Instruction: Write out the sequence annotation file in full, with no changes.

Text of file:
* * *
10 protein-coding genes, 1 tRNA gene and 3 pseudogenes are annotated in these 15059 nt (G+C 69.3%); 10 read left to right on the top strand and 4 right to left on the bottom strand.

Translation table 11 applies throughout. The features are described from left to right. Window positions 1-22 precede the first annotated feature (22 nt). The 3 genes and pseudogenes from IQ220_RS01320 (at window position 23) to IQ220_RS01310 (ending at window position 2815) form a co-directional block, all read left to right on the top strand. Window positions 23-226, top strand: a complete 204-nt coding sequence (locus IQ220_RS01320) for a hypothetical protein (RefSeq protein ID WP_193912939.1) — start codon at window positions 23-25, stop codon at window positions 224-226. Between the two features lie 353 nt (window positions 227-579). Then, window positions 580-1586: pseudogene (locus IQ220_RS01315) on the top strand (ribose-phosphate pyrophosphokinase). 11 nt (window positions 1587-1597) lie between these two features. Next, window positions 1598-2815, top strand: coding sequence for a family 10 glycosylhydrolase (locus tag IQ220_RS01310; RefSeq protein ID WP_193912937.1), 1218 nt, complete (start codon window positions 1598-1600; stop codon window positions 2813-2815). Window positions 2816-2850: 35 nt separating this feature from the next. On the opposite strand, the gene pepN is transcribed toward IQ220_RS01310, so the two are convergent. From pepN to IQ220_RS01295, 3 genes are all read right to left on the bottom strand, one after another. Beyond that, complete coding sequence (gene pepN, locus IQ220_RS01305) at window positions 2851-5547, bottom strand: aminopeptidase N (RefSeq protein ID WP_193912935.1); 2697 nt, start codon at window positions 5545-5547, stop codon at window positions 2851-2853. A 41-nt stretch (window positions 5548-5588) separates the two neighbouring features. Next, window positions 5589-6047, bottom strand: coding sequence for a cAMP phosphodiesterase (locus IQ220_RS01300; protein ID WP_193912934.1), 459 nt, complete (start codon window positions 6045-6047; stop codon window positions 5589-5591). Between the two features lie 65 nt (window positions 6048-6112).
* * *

10 protein-coding genes, 1 tRNA gene and 3 pseudogenes are annotated in these 15059 nt (G+C 69.3%); 10 read left to right on the top strand and 4 right to left on the bottom strand.

Translation table 11 applies throughout. The features are described from left to right. Window positions 1-22 precede the first annotated feature (22 nt). The 3 genes and pseudogenes from IQ220_RS01320 (at window position 23) to IQ220_RS01310 (ending at window position 2815) form a co-directional block, all read left to right on the top strand. Window positions 23-226, top strand: a complete 204-nt coding sequence (locus IQ220_RS01320) for a hypothetical protein (RefSeq protein ID WP_193912939.1) — start codon at window positions 23-25, stop codon at window positions 224-226. Between the two features lie 353 nt (window positions 227-579). Then, window positions 580-1586: pseudogene (locus IQ220_RS01315) on the top strand (ribose-phosphate pyrophosphokinase). 11 nt (window positions 1587-1597) lie between these two features. Next, window positions 1598-2815, top strand: coding sequence for a family 10 glycosylhydrolase (locus tag IQ220_RS01310; RefSeq protein ID WP_193912937.1), 1218 nt, complete (start codon window positions 1598-1600; stop codon window positions 2813-2815). Window positions 2816-2850: 35 nt separating this feature from the next. On the opposite strand, the gene pepN is transcribed toward IQ220_RS01310, so the two are convergent. From pepN to IQ220_RS01295, 3 genes are all read right to left on the bottom strand, one after another. Beyond that, complete coding sequence (gene pepN, locus IQ220_RS01305) at window positions 2851-5547, bottom strand: aminopeptidase N (RefSeq protein ID WP_193912935.1); 2697 nt, start codon at window positions 5545-5547, stop codon at window positions 2851-2853. A 41-nt stretch (window positions 5548-5588) separates the two neighbouring features. Next, window positions 5589-6047, bottom strand: coding sequence for a cAMP phosphodiesterase (locus IQ220_RS01300; protein ID WP_193912934.1), 459 nt, complete (start codon window positions 6045-6047; stop codon window positions 5589-5591). Between the two features lie 65 nt (window positions 6048-6112).